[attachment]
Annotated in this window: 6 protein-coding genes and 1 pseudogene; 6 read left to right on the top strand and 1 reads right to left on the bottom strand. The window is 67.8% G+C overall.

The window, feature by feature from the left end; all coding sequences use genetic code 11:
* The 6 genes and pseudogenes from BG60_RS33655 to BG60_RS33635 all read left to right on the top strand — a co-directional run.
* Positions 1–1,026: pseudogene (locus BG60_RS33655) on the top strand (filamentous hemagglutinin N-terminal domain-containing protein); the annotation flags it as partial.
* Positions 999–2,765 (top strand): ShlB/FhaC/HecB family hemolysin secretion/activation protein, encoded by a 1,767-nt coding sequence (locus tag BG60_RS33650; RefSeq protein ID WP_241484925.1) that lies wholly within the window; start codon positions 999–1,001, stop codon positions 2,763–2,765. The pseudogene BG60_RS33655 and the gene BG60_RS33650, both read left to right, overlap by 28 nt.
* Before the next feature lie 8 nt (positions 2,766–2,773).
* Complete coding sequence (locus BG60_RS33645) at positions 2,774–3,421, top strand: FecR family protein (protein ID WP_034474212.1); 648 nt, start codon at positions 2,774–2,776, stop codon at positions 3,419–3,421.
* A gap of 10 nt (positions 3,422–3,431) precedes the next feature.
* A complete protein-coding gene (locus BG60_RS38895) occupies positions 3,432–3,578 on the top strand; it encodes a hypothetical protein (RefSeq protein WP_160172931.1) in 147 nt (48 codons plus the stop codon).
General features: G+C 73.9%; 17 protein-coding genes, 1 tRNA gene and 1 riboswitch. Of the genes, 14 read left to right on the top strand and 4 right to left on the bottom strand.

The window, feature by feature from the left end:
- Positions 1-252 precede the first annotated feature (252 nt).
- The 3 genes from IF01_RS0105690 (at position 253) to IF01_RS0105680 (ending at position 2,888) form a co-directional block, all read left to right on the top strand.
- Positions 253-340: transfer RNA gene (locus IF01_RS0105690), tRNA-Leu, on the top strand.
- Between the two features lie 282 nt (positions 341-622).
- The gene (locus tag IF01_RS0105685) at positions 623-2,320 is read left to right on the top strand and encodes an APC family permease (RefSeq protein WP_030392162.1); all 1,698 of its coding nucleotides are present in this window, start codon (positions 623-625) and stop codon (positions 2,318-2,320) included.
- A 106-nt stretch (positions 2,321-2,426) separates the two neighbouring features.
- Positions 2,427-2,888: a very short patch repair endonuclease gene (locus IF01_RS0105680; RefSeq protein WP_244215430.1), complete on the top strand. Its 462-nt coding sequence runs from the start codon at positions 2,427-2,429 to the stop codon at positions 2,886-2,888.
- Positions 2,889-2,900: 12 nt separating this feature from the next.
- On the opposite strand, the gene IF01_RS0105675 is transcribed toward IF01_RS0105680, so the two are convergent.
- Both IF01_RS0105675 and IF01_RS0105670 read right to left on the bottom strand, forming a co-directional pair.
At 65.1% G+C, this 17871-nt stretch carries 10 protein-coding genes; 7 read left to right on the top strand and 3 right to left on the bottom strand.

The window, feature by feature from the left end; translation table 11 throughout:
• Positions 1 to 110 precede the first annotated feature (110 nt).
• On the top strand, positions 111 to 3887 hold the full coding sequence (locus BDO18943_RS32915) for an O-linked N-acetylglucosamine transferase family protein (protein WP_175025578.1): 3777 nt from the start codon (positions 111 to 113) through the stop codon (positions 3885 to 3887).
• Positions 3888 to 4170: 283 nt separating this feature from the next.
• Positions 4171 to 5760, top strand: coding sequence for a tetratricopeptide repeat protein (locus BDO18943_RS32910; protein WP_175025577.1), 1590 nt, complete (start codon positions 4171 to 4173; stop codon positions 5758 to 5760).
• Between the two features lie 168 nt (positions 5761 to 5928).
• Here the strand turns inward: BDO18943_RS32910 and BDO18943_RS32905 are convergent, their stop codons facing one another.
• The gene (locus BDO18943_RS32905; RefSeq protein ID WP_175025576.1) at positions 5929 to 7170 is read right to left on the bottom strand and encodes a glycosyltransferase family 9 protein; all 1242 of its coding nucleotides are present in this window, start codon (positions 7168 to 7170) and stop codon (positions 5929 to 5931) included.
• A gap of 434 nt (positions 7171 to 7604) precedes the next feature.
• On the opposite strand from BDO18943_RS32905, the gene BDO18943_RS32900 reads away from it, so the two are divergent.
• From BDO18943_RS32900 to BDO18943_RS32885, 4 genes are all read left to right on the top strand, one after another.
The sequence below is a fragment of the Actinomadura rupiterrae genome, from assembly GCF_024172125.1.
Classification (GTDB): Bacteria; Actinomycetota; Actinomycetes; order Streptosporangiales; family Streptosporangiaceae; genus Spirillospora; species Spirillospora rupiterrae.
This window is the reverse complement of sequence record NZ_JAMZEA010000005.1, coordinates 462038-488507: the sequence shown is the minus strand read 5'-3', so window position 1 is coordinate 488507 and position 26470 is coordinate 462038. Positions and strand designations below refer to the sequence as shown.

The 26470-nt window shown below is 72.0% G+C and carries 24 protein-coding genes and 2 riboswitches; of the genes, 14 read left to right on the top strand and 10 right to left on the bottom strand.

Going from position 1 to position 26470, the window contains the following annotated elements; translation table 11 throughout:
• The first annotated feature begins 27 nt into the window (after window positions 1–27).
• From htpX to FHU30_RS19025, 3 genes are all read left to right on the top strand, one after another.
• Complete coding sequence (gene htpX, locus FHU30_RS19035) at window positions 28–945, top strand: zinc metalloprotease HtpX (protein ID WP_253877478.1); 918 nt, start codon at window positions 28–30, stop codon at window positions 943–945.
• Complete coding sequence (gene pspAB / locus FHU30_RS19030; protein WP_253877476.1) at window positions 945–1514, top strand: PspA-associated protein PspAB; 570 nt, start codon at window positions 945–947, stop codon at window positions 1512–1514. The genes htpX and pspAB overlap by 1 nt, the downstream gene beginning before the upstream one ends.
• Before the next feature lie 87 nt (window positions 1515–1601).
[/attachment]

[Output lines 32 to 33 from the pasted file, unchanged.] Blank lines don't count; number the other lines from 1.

• On the opposite strand from BDO18943_RS32905, the gene BDO18943_RS32900 reads away from it, so the two are divergent.
• From BDO18943_RS32900 to BDO18943_RS32885, 4 genes are all read left to right on the top strand, one after another.